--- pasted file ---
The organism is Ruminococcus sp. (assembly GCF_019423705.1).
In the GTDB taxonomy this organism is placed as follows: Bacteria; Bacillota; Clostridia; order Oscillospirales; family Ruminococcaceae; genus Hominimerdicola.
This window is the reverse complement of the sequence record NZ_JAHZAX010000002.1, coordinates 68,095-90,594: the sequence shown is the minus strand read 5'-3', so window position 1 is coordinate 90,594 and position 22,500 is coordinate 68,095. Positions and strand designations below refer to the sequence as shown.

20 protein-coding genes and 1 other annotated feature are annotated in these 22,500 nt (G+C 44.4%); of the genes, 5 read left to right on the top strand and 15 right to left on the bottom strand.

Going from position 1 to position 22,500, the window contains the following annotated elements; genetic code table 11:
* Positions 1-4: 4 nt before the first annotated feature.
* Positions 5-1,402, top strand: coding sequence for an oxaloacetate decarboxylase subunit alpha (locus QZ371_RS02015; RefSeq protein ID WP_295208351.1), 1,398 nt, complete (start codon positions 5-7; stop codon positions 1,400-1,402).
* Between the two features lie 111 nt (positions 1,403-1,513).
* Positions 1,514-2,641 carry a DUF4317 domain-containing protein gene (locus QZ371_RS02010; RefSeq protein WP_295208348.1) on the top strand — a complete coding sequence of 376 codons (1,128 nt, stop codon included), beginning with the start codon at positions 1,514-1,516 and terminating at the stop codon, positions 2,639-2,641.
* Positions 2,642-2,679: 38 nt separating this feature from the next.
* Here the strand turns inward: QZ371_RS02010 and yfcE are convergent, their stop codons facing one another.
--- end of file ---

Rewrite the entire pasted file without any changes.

The organism is Ruminococcus sp. (assembly GCF_019423705.1).
In the GTDB taxonomy this organism is placed as follows: Bacteria; Bacillota; Clostridia; order Oscillospirales; family Ruminococcaceae; genus Hominimerdicola.
This window is the reverse complement of the sequence record NZ_JAHZAX010000002.1, coordinates 68,095-90,594: the sequence shown is the minus strand read 5'-3', so window position 1 is coordinate 90,594 and position 22,500 is coordinate 68,095. Positions and strand designations below refer to the sequence as shown.

20 protein-coding genes and 1 other annotated feature are annotated in these 22,500 nt (G+C 44.4%); of the genes, 5 read left to right on the top strand and 15 right to left on the bottom strand.

Going from position 1 to position 22,500, the window contains the following annotated elements; genetic code table 11:
* Positions 1-4: 4 nt before the first annotated feature.
* Positions 5-1,402, top strand: coding sequence for an oxaloacetate decarboxylase subunit alpha (locus QZ371_RS02015; RefSeq protein ID WP_295208351.1), 1,398 nt, complete (start codon positions 5-7; stop codon positions 1,400-1,402).
* Between the two features lie 111 nt (positions 1,403-1,513).
* Positions 1,514-2,641 carry a DUF4317 domain-containing protein gene (locus QZ371_RS02010; RefSeq protein WP_295208348.1) on the top strand — a complete coding sequence of 376 codons (1,128 nt, stop codon included), beginning with the start codon at positions 1,514-1,516 and terminating at the stop codon, positions 2,639-2,641.
* Positions 2,642-2,679: 38 nt separating this feature from the next.
* Here the strand turns inward: QZ371_RS02010 and yfcE are convergent, their stop codons facing one another.